Espresso Library is a great vegan-friendly place.

A quick walk just off East Road is Espresso Library. A great vegan-friendly place serving the likes of avocado on toast as well as specialty coffee.

Fitzbillies is known for the famous Chelsea buns.

Fitzbillies is a local institution near its namesake museum. Order their famous Chelsea buns – sticky and delightful since 1920.

Cambridge Market is popular through the week.

Cambridge Market is the true heart of the city, and still runs daily. Here you can see Great St Mary’s Church rising behind the stalls.

Great St Mary's tower offers great views.

It’s worth paying to climb St Mary’s tower for great views of Cambridge rooftops.

The Grand Arcade is a popular mall.

The Grand Arcade is Cambridge’s shiniest shopping mall, with a good mix of British and international brands.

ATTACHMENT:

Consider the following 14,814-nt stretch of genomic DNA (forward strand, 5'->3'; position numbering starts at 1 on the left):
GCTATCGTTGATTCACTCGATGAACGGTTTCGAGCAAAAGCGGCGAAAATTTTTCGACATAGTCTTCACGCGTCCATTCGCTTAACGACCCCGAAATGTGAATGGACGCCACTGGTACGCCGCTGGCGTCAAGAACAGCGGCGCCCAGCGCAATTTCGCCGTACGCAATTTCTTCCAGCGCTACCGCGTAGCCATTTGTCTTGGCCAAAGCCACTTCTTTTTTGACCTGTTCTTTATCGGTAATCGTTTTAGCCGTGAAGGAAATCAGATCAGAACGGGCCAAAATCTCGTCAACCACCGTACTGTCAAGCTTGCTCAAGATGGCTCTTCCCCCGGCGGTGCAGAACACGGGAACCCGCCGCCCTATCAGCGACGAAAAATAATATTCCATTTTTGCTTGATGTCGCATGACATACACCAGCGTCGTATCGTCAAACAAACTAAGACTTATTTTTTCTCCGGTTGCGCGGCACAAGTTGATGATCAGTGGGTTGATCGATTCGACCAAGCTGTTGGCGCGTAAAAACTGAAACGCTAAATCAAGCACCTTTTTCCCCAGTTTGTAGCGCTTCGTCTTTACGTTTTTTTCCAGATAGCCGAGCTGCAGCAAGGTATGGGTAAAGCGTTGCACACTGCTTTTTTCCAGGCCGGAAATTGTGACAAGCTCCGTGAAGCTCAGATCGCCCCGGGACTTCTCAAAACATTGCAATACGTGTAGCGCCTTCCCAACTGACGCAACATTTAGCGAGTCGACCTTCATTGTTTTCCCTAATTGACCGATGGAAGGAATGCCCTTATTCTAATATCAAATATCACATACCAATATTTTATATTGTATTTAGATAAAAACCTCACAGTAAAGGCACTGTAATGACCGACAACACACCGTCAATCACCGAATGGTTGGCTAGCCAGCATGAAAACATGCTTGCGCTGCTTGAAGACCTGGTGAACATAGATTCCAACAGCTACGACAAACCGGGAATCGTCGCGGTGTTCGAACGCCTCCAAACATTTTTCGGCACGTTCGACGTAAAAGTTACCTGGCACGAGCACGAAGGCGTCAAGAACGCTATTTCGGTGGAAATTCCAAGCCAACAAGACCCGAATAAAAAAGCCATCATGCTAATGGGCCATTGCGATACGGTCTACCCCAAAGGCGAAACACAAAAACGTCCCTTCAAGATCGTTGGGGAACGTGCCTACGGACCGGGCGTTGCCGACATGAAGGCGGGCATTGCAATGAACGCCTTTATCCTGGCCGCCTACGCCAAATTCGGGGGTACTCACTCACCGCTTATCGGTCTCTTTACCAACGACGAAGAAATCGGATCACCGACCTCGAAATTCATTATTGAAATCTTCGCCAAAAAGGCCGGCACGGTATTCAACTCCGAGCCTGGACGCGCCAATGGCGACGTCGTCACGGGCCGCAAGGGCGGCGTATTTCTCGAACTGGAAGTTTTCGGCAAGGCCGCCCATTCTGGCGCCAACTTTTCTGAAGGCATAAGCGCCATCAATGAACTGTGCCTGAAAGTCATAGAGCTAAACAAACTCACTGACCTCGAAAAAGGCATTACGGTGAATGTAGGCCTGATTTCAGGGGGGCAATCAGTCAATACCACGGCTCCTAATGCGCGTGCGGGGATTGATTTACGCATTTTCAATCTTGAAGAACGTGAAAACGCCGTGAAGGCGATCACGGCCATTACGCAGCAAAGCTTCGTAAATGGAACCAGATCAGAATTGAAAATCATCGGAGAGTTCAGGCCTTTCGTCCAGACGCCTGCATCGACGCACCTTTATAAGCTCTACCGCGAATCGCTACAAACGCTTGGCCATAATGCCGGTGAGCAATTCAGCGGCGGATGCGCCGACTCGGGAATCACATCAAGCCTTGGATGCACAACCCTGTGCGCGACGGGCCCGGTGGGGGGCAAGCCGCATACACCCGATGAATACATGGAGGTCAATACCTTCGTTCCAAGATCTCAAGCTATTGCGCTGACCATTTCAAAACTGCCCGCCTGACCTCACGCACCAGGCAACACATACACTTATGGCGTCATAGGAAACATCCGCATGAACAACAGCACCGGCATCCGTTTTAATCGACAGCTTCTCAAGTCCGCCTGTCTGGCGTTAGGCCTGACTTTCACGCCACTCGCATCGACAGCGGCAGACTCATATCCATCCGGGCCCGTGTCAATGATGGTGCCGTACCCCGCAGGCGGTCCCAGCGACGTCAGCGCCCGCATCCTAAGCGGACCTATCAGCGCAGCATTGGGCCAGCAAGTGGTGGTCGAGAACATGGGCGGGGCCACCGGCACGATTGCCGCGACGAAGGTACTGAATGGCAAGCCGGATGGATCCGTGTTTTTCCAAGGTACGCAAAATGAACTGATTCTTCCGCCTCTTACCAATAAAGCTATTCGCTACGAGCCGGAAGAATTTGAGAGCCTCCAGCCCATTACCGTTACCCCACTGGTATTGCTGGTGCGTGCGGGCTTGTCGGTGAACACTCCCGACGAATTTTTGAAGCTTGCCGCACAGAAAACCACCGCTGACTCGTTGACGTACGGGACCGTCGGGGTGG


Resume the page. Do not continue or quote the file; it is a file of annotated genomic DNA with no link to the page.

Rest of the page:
Cambridge Contemporary Crafts sells cute, arty gifts.

Bene’t Street is the place to go for cute, arty gifts. Look for Podarok and Cambridge Contemporary Crafts (pictured here).

Heffers sells a good selection of books and board games.

Heffers is a wonderland of books, including children’s literature. There’s also a pretty fantastic collection of board games. Find it opposite Trinity.

Green Street has a lot of boutiques.

Green Street – cobbled street full of cute, unusual boutiques. Fashion from hats to shoes.

The central branch of Saunsbury's is the best place for groceries.

The best place for groceries is usually the central branch of Sainsbury’s at the end of Green Street.

Punting past the colleges is a favorite pastime.

Punting past the colleges is quintessential thing to do in Cambridge and punters take to the River Cam regardless of the weather. You can rent punts from two locations, including the one on Bridge Street.